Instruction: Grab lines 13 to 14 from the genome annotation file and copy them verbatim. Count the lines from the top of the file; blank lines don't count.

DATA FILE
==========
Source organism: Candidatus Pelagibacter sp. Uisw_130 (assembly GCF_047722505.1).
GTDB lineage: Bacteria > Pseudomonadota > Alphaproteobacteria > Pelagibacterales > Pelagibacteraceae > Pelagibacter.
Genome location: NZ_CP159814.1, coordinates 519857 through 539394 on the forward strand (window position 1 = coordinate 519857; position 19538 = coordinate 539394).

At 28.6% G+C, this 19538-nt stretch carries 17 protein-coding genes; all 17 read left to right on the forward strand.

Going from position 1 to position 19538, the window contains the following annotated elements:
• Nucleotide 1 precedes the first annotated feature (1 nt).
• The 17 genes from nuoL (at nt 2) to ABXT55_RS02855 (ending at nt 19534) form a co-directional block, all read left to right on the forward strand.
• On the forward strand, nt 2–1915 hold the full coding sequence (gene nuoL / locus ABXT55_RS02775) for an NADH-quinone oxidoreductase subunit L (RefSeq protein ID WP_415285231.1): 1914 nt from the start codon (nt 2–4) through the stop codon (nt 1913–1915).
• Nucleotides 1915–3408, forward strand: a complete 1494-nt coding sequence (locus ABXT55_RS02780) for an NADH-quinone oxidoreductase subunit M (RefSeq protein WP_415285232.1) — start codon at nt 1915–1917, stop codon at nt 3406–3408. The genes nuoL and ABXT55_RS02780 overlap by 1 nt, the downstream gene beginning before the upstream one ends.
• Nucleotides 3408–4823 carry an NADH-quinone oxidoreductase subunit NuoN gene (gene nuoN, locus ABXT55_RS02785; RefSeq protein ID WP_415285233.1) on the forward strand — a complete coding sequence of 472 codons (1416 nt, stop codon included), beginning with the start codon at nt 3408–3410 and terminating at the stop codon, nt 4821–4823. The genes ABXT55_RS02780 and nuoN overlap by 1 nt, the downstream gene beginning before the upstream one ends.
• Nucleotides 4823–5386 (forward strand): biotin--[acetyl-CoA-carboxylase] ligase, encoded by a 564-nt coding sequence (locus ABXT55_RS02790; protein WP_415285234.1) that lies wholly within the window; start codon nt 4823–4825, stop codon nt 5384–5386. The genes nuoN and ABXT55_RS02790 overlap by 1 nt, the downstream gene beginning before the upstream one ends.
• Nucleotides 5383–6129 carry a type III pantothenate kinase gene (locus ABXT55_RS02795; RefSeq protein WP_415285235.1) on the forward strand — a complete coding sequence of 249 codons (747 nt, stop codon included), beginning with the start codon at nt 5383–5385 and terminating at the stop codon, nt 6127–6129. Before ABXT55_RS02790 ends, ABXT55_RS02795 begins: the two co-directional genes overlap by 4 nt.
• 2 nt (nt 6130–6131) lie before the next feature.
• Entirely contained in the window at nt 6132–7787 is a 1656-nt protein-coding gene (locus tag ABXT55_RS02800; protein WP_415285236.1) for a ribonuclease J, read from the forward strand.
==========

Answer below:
• 2 nt (nt 6130–6131) lie before the next feature.
• Entirely contained in the window at nt 6132–7787 is a 1656-nt protein-coding gene (locus tag ABXT55_RS02800; protein WP_415285236.1) for a ribonuclease J, read from the forward strand.